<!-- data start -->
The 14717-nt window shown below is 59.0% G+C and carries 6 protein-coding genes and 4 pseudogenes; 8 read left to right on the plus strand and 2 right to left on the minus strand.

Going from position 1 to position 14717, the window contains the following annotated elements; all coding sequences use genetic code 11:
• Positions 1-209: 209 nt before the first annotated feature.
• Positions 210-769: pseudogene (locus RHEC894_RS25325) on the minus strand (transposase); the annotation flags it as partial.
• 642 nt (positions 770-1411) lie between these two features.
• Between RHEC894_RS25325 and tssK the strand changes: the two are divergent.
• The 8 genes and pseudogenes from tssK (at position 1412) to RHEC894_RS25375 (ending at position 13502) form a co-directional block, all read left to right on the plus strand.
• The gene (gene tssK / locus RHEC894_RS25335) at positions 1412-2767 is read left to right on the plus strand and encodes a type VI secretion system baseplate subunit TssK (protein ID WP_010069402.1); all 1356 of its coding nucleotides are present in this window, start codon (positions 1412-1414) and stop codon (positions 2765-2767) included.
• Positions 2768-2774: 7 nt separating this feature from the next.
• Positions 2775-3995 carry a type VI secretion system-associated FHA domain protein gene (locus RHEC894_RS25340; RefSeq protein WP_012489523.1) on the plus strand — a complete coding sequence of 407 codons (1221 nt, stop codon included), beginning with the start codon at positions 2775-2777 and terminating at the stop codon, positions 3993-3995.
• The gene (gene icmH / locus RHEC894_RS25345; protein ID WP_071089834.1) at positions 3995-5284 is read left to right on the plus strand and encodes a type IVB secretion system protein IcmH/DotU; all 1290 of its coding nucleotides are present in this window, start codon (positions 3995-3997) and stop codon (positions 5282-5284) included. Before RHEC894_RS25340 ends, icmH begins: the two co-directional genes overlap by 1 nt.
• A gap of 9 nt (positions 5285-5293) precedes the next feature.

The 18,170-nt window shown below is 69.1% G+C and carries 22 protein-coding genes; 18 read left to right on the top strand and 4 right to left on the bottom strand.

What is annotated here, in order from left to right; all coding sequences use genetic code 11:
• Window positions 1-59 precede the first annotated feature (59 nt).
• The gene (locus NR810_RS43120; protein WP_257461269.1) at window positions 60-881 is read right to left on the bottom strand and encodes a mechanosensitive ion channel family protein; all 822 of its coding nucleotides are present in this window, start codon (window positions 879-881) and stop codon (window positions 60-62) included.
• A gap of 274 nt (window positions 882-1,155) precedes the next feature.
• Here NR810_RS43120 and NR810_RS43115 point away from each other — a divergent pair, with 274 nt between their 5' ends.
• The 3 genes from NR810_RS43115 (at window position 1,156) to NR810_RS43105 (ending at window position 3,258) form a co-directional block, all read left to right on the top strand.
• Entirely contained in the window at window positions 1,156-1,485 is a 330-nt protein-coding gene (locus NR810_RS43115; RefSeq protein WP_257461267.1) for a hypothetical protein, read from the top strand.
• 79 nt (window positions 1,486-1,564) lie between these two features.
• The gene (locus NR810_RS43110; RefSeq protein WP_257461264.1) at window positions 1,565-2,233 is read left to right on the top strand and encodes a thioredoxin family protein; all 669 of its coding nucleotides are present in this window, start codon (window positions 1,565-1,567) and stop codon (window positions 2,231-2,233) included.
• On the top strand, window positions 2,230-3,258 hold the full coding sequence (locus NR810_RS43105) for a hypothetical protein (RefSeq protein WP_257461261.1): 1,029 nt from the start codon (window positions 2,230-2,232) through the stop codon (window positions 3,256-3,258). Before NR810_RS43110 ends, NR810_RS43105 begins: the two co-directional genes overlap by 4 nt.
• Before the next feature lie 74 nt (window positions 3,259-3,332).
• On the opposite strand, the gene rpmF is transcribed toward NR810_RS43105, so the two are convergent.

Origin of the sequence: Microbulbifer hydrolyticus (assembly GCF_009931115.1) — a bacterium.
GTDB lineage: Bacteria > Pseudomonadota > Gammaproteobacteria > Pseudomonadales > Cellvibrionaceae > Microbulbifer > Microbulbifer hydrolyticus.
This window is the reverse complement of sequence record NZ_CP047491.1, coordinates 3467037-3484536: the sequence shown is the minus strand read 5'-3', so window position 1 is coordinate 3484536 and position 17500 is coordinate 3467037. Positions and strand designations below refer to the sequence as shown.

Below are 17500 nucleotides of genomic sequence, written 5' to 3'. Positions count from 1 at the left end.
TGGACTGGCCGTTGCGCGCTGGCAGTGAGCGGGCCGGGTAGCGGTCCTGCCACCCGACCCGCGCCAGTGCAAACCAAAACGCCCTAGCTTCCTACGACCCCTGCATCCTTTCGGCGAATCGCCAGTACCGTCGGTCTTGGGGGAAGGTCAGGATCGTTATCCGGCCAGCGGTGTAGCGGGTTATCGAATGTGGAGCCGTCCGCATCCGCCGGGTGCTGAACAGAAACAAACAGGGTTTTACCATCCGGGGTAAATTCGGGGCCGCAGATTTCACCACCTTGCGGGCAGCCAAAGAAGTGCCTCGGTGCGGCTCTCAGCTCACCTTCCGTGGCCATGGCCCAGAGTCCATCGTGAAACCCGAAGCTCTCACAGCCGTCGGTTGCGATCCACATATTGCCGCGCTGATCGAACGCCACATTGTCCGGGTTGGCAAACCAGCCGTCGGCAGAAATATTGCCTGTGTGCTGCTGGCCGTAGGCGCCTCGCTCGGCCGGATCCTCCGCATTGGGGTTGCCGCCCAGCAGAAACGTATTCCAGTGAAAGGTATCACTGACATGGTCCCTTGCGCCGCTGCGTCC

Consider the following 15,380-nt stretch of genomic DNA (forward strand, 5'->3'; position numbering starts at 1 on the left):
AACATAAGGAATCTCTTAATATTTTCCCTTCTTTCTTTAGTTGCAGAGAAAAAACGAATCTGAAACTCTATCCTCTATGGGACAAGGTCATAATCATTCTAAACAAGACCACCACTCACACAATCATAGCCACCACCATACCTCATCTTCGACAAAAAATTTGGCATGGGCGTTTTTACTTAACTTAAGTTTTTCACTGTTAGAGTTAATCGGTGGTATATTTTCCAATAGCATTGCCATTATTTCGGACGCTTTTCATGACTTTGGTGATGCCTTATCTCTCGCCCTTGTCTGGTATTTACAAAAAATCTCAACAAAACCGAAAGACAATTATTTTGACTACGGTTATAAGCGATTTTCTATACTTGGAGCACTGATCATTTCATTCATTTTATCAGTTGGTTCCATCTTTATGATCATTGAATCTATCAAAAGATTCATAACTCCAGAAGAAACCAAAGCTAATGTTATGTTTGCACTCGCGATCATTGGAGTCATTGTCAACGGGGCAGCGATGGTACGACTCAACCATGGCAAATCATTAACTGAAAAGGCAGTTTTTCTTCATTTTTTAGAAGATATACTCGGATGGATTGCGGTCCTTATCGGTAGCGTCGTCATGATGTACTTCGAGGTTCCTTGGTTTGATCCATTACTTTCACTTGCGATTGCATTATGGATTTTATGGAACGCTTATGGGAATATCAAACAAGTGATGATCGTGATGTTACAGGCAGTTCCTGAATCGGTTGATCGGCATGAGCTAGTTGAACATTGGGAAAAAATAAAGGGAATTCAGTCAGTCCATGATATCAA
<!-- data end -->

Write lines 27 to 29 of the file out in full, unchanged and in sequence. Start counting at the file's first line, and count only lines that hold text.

GTDB lineage: Bacteria > Pseudomonadota > Gammaproteobacteria > Pseudomonadales > Cellvibrionaceae > Microbulbifer > Microbulbifer hydrolyticus.
This window is the reverse complement of sequence record NZ_CP047491.1, coordinates 3467037-3484536: the sequence shown is the minus strand read 5'-3', so window position 1 is coordinate 3484536 and position 17500 is coordinate 3467037. Positions and strand designations below refer to the sequence as shown.

Below are 17500 nucleotides of genomic sequence, written 5' to 3'. Positions count from 1 at the left end.